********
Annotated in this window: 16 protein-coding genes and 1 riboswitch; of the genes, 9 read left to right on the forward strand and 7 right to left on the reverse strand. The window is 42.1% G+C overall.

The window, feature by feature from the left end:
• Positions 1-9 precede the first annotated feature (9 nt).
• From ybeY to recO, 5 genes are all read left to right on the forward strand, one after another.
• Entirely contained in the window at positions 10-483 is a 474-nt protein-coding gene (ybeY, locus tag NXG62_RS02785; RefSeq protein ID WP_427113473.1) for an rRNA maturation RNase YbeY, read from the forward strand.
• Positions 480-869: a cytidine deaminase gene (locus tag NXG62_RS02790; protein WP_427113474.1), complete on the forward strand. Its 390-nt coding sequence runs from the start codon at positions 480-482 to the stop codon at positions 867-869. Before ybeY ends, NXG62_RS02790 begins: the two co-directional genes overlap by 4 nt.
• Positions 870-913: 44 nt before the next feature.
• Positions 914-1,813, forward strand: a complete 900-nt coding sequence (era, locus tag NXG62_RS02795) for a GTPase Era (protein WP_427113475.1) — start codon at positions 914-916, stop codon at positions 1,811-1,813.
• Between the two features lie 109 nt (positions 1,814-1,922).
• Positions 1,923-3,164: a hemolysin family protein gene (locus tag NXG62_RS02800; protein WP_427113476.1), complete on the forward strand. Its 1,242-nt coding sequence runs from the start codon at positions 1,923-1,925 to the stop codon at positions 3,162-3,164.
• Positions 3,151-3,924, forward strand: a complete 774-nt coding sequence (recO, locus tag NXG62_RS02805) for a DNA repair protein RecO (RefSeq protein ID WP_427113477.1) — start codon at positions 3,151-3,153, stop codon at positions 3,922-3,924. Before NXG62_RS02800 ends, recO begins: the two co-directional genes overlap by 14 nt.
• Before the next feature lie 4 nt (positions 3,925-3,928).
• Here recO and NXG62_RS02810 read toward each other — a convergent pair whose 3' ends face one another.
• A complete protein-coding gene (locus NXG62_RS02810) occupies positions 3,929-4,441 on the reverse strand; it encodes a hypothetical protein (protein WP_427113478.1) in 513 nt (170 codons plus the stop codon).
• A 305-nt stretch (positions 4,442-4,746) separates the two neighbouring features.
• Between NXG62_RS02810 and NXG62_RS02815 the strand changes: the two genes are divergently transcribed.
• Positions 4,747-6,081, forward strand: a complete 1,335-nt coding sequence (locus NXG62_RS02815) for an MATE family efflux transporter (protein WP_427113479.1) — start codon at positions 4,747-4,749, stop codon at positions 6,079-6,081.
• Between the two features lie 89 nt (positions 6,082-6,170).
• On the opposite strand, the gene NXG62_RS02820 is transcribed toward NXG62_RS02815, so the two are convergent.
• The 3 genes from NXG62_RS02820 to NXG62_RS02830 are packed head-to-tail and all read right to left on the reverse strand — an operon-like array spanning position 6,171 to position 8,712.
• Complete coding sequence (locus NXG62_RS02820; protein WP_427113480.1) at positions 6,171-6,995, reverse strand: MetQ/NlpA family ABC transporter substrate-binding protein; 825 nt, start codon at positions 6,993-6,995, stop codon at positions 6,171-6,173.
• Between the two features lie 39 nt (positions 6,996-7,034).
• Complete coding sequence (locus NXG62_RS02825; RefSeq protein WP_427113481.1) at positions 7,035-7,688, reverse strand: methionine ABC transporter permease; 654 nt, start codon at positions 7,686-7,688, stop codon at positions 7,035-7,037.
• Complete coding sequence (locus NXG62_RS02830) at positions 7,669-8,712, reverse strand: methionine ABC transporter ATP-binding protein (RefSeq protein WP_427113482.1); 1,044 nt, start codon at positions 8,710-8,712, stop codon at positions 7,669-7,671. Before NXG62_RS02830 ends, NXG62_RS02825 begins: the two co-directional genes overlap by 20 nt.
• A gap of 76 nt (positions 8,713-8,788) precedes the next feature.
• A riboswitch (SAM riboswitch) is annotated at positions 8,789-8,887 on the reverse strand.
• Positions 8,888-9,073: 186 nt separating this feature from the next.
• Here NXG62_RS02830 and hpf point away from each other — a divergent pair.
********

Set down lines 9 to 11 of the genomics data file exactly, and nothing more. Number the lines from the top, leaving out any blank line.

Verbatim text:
• Between the two features lie 109 nt (positions 1,814-1,922).
• Positions 1,923-3,164: a hemolysin family protein gene (locus tag NXG62_RS02800; protein WP_427113476.1), complete on the forward strand. Its 1,242-nt coding sequence runs from the start codon at positions 1,923-1,925 to the stop codon at positions 3,162-3,164.
• Positions 3,151-3,924, forward strand: a complete 774-nt coding sequence (recO, locus tag NXG62_RS02805) for a DNA repair protein RecO (RefSeq protein ID WP_427113477.1) — start codon at positions 3,151-3,153, stop codon at positions 3,922-3,924. Before NXG62_RS02800 ends, recO begins: the two co-directional genes overlap by 14 nt.